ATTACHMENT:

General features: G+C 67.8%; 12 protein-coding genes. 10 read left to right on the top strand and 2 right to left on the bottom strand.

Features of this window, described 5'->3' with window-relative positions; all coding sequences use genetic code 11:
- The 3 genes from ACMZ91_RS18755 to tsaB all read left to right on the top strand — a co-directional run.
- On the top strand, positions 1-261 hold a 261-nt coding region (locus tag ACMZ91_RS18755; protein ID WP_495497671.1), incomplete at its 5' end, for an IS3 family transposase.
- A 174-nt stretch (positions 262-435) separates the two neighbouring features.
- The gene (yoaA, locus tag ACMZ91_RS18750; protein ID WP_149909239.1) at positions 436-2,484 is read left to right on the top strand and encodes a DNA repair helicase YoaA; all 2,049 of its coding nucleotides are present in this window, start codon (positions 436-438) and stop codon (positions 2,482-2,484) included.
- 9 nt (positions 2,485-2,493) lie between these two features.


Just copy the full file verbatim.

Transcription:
General features: G+C 67.8%; 12 protein-coding genes. 10 read left to right on the top strand and 2 right to left on the bottom strand.

Features of this window, described 5'->3' with window-relative positions; all coding sequences use genetic code 11:
- The 3 genes from ACMZ91_RS18755 to tsaB all read left to right on the top strand — a co-directional run.
- On the top strand, positions 1-261 hold a 261-nt coding region (locus tag ACMZ91_RS18755; protein ID WP_495497671.1), incomplete at its 5' end, for an IS3 family transposase.
- A 174-nt stretch (positions 262-435) separates the two neighbouring features.
- The gene (yoaA, locus tag ACMZ91_RS18750; protein ID WP_149909239.1) at positions 436-2,484 is read left to right on the top strand and encodes a DNA repair helicase YoaA; all 2,049 of its coding nucleotides are present in this window, start codon (positions 436-438) and stop codon (positions 2,482-2,484) included.
- 9 nt (positions 2,485-2,493) lie between these two features.